I also have an update with the thread conditioner. I’ve always liked it, but I’ve recently decided that it makes a bigger difference than I was maybe willing to admit. Full disclosure, I’d mostly gotten lazy and wasn’t using it as much in recent years. I always would have it with me, and I’d use it occasionally, but I’d generally just fallen out of the habit of using it. It’s an extra step–not a hard step, at all–but definitely a step that is easy to skip when you’re wanting to cruise through a project. When I was making my first Wainwright, I was having issues and decided to give it a try. Immediately I noticed a huge difference. It’s not that I didn’t notice a difference before, but I think that because I basically made Wainwright in a straight-shot marathon, it was much more noticeable how much of a difference it made. It makes it glide through the fabric much more easily. Without it, the thread feels like it’s dragging, not in a super obvious way, but definitely in an obvious way if you’re really in tune to the process.

wainwright quilt appliqué supplies . carolyn friedlander

Another big update is thread! Since my last appliqué supply post, some magical thread things have happened. Aurifil released their 80wt cotton thread, and it is my FAVORITE thread to use for hand appliqué. I still use their 50wt cotton to baste, but 80wt is the only thing I use for the appliqué itself.

wainwright quilt appliqué supplies . carolyn friedlander

And, I’m delighted to have my own appliqué thread set which I put together to cover pretty much all of the major colors you’ll need–or that was my goal anyway. (And I have some in the shop now too.)

Carolyn Friedlander Aurifil 80wt Thread Appliqué

One more new discovery that isn’t pictured is my new Daylight Slimline light. I’ll have to take some good pics once I get my handwork set-up back in order. I started seeing these lights at QuiltCon last year, and I was very intrigued. Unlike most of the sewing lights, they look really sleek. Plus they offer a wide bar of light that you can adjust in all kinds of ways. Eventually, I picked one up, and it sat in the box while I was making my first Wainwright. About halfway in, I realized that I wasn’t seeing things well, and so I opened the box and was immediately kicking myself for not having done so sooner. It is a game changer. It perfectly lit up my project and was easy to orient so that there were no shadows on my work–which was the issue I’d been having with my other lights. Now, I’m a massive convert. It’s worth the investment.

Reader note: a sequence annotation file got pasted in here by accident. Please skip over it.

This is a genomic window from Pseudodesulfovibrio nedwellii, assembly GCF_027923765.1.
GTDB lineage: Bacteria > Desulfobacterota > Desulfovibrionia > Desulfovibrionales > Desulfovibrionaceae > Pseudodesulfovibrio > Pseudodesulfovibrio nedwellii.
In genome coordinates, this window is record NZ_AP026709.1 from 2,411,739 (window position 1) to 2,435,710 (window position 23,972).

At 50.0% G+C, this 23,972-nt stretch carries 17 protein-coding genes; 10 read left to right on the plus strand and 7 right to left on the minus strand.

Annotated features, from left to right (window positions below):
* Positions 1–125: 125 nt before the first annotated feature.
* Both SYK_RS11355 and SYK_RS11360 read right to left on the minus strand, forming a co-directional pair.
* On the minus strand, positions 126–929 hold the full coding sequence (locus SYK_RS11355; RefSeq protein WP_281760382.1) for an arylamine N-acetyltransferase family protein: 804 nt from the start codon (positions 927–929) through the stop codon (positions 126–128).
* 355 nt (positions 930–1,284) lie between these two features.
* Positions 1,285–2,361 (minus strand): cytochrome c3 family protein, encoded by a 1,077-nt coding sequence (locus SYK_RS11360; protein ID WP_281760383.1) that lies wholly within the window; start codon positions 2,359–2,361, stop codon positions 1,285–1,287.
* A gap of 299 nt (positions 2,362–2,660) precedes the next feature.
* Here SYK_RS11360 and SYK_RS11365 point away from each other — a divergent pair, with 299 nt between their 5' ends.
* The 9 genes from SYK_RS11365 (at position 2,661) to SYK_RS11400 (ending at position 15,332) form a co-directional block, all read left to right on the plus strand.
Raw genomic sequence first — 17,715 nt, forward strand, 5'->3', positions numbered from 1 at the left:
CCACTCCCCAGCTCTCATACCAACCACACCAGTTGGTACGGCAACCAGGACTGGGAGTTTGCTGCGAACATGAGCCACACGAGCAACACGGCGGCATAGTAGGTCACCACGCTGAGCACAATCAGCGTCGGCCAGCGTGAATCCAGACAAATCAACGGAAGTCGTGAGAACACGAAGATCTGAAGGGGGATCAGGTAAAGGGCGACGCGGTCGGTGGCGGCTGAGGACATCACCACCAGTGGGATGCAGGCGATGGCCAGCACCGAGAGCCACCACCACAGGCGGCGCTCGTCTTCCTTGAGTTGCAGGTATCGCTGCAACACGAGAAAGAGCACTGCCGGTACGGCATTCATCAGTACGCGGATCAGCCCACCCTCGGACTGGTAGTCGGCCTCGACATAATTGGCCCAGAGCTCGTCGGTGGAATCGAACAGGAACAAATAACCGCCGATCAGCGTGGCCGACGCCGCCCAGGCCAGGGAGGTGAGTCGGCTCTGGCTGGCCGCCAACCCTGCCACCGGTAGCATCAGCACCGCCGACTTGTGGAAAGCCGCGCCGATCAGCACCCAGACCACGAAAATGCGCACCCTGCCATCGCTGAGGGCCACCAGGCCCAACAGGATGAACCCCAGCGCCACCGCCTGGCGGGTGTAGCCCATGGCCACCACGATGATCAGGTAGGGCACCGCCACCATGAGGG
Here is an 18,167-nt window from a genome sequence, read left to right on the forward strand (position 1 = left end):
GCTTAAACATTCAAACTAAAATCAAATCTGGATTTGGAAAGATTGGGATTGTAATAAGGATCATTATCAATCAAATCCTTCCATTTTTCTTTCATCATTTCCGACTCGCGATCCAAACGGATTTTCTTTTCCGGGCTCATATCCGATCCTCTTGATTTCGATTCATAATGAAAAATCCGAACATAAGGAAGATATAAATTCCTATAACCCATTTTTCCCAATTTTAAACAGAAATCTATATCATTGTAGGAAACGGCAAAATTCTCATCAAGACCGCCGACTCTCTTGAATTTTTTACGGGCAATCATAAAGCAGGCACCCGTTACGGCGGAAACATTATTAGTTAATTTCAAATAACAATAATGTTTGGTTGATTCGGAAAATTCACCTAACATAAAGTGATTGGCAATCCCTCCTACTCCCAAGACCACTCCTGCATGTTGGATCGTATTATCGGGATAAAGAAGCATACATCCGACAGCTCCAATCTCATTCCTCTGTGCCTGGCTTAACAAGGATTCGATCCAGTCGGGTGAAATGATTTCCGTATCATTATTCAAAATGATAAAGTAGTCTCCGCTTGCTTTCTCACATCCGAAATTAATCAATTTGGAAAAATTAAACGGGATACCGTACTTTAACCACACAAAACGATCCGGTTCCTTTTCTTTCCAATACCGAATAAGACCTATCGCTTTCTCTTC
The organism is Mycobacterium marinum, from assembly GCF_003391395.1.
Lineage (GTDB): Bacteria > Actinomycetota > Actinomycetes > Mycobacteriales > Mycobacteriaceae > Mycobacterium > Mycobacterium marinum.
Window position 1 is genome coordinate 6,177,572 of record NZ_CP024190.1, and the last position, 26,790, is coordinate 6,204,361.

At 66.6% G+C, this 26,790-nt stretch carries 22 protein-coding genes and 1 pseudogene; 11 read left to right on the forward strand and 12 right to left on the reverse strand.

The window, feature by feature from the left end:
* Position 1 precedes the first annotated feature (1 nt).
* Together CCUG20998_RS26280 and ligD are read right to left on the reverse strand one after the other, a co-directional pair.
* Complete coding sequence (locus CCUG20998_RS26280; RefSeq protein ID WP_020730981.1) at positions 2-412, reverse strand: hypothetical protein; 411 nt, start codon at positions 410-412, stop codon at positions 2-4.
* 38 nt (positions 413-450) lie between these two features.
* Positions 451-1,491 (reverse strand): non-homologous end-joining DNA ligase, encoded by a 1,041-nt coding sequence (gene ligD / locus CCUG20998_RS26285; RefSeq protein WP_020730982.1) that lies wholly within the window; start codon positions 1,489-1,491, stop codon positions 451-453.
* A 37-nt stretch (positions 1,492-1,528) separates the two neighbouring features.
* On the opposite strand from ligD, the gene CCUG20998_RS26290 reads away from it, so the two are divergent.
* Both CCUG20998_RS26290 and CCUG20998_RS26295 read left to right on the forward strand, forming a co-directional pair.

appliqué supplies . carolyn friedlander

To recap, you can read this post about my favorite appliqué supplies here while keeping in mind the updates mentioned above.

+ Thread for project (such as Aurifil Cotton 50wt for basting and Aurifil Cotton 80wt for appliqué)

+ Appliqué needles (such as Clover Gold Eye Appliqué Needles No. 10)

+ Appliqué pins (such as Clover Appliqué Size 12)

+ Large fabric scissors (such as Kai 7230 9″ tailoring shears, or these other favorites)

+ Small fabric scissors (such as Kai N5100 4″ scissors)

+ Removable marking tool (such as Pilot Frixion pen–always test on fabric before using)

+ Seam gauge (such as Dritz Measuring Gauge)

+ Iron

+ Heavy paper or template plastic (for copying template)

+ Thread Conditioner (such as Thread Heaven or beeswax)

Optional supplies: Thimble (I like the adhesive leather pads), needle threader

Finally, here’s a look at the fabrics that I’ve pulled…

carolyn friedlander wainwright quilt along

I’m wanting to go grey…so we’ll see! I think I’ll probably add in some solids too. Maybe.

carolyn friedlander wainwright quilt along

Tips:

+ Fabric tip – Solids vs Prints in appliqué: In general, solids hide less and prints hide more. If you’re new to appliqué, using a print–even a subtle one–can be a little more forgiving than a solid. Of course, if you’re most excited about solids and you’re a newbie, don’t let me stop you!

+ I always travel with my Nest Egg tote, the very first one I made in fact. It’s still going strong, and I really like how I can zip it up and throw it into my backpack. While on the plane, I take it out, and open it up on my tray table and work away.

nest egg tote and supplies . carolyn friedlander

+ Also handy when traveling is a fold-up thread catcher. The one I use was a gift, but I put together a quick tutorial for you that will be coming out tomorrow. Stay tuned…

nest egg tote and supplies . carolyn friedlander

+ The Aurifil smaller spools are my preferred travel-handwork thread, and the smaller version of the Petal Pouch by Noodlehead fits them perfectly.

Carolyn Friedlander Aurifil 80wt Thread Appliqué

+ This tip skips ahead a little bit, but I know that many of you have already started your appliquéing, and so I hope it will be helpful. Inner points in appliqué can be tricky to turn when you’re just starting out. This is easily the step/shape I demonstrate most in workshops, and while it is helpful to see it in action, it’s also a case of practice really being the key to making it easier. I promise! This is also why I like designs like this, because they can give you great practice in tackling such shapes. After doing several of these, you’ll no doubt see improvement. It is helpful to see this step in action, and so I’ll highlight my Appliqué Quilt Top class on Creative Bug–which you can find here. This block has many tricky inner points, which makes it a great one to watch for seeing how to do it. Hope that helps!

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WainwrightAL #1: The Pattern and The Plan.

WainwrightAL #1: The Pattern and The Plan.

To kick things off, I thought it would be appropriate to talk a bit more about the pattern, and then my plan for moving forward with my own project as well as in general. Plans are good, being excited about them might be better.